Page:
Our first order of business was to get edibles.
When you travel to a new place, the fact that nothing is known or familiar makes provisioning the pantry an adventure. This must be why so many people prefer staying at hotels or resorts where you can just pick something from a menu and have it prepared for you. That’s not my kind of travel.
In Hawaii, everything that isn’t grown on the islands is shipped here from somewhere else. I am surprised to learn cane sugar and pineapple are hardly produced commercially any longer. The land, my doctor friend on the plane told me, is just too valuable for housing and tourism. Of the four stores I’ve visited so far, most foods are shelf-stable — food that is dried, pickled, canned, or frozen lasts much longer and survives the shipping process. Enterprising folks take a flight to a larger island, buy goods at Costco, and resell them at a markup in smaller batches. A single can of Kirkland whole tomatoes, for example, cost $1.30.
Food is, in a word, precious on Hawaii.
Based on a tip from my generous friend, Paula, we knew that the best selection was available on Thursday when the ferry comes in each week. We headed in to Friendly’s, the town’s largest market, and it was packed to the gills with people and products. Picture an old-time dry goods or general store with some local flavor thrown in. Carts barely fit in the aisles. No one was in a hurry — people stopped to hug and chat all around us. Socializing seemed to be the main purpose of being there — with groceries coming in a distant second. To be honest, I felt rather out of place with my grocery list and pen trying to be efficient and systematic. I had to make myself look at people, smile, and say hi. “Yes, I look like a crazed mainlander. That’s because I am one,” I tried to say via my grins.
Molokai, I’ve learned, likes to mess with my Type-A side. This is so good for me. Locating the items we needed for a week, for example, proved to be its own adventure. Lilikoi jelly was logically across from the crayons and markers. Wine was located in the same aisle as the motor oil. Of course! Make no mistake, the shelves were very organized, the selection was just smaller than I’m used to and space at a premium. Mary reminded me to laugh and chill out.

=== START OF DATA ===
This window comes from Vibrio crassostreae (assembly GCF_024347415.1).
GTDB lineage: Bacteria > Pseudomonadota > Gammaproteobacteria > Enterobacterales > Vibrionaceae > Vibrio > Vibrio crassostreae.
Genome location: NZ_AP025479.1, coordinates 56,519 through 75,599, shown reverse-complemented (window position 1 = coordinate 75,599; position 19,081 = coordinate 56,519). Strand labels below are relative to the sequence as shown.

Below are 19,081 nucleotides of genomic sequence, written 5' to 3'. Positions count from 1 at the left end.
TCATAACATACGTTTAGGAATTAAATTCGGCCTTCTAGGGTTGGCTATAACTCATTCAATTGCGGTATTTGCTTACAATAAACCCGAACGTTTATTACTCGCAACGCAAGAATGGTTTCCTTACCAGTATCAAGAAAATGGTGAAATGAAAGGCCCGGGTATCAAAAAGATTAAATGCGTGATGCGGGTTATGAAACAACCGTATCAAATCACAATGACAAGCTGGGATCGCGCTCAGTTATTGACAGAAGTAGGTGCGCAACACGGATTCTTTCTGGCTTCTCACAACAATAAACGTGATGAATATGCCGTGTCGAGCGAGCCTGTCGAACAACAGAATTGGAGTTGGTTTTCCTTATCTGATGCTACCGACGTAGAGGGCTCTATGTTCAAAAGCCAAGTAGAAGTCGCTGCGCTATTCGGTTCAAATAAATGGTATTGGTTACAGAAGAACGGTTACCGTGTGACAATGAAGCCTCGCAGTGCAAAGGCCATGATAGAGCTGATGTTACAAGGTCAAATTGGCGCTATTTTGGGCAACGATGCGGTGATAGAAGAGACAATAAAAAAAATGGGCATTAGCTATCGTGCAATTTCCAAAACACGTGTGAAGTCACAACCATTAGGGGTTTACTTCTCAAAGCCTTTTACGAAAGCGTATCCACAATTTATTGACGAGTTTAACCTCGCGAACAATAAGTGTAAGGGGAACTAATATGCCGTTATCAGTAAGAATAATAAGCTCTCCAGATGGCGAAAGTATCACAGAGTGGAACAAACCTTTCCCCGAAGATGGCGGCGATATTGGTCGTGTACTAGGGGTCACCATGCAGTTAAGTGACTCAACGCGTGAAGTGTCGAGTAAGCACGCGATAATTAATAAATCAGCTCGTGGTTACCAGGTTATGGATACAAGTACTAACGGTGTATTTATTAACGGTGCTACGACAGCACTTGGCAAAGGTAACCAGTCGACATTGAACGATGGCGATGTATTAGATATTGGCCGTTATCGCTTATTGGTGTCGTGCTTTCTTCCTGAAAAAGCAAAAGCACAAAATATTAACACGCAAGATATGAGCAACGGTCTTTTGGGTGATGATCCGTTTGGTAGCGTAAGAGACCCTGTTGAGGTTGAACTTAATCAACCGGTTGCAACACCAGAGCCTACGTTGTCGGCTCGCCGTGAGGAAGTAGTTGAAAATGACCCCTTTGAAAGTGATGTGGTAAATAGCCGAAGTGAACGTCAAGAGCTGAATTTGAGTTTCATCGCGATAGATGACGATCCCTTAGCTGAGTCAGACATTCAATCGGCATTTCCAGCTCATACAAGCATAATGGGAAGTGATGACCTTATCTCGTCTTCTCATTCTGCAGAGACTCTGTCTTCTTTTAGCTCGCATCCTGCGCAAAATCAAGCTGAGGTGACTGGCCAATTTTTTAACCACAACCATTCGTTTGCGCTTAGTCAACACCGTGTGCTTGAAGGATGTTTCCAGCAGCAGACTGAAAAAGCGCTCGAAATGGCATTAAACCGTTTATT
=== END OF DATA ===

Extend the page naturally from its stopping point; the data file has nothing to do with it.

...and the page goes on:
I confess, I nearly had a coronary event looking at the prices. Any packaged food was likely to be over five dollars – from bags of chips to cereal and cookies. I can’t imagine how people afford to eat on an a budget. The fact that I saw massive, fifty-plus-unit packages of ramen noodles might offer a clue.
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Despite being on the arid side of Molokai, Kumu Farms is eking delicious organic produce from the porous, lava soil. As we pulled up, buckets of tropical cut flowers waved in greeting from Kumu’s sprawling farm stand. Its generous awning provides shade to both produce and people.
We had a short chat with the friendly owners and came away with a box of goodness: a fresh Maui pineapple, three ripe papayas, an avocado, a bunch of greens, and a dozen local eggs (two in every color) — for which we were rewarded a bag of fresh thyme.
The pineapple? Heaven. I mean, seriously sweet, juicy heaven. And Mary said the sunrise papaya was the best she’d ever tasted (and Kumu Farms ships worldwide, in case you’re interested!), reminiscent of a really good melon. I am amazed. I didn’t even think I liked papaya! The adventure is in trying new things and discovering you were wrong!
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When the weekend arrived, we drove into Kaunakakai (go ahead, try it out, armchair traveler: cow-na-ka-KAI) for their Saturday Market and were amazed by the produce selection. What baffled and humbled me was how many items I could not identify. Huge spiky green fruit. Saggy tennis-ball fruit. Bag of pointy-looking greens. Monstrous lima beans in Ziploc baggies.
Oh, how I hate looking like an idiot, but I just had to know what everything was. The various vendors were more than patient with me. “This is dragonfruit. This is lilikoi — passion fruit. These are potato greens — good for salad or saute, like spinach. These are lima beans.” (I got that one right!)
When I eyed the blushing red mangoes, the woman told me, “It’s the best kind.” This sparked a thought that there might be as many kinds of mango as apples. The thought!!
“What kind is it?”
“Rapoza,” she replied and turned away from me. She removed a container from a cooler under the table, and returned holding a fork with a mango chunk skewered on the end. The juice hit my tongue and the fruit burst was rapture.
“Oh, my God.” We bought three.
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Scraping the pulpy, seedy insides as instructed, I downed the tart-sweet lilikoi (passionfruit) as soon as we got back to our abode. Then I chopped up the ripe mangos to put in the fridge, tasting (and moaning rapturously) as I went. Sadly, I soon discovered that all this adventurous eating tipped the scales on my nervous gut. I’ve sworn off mangoes for the remainder of the trip (POUT!), but pineapple and several varieties of banana (apple and Williams, to be precise) are ON.
I can’t wait for next Saturday’s Market. Now I will fit right in!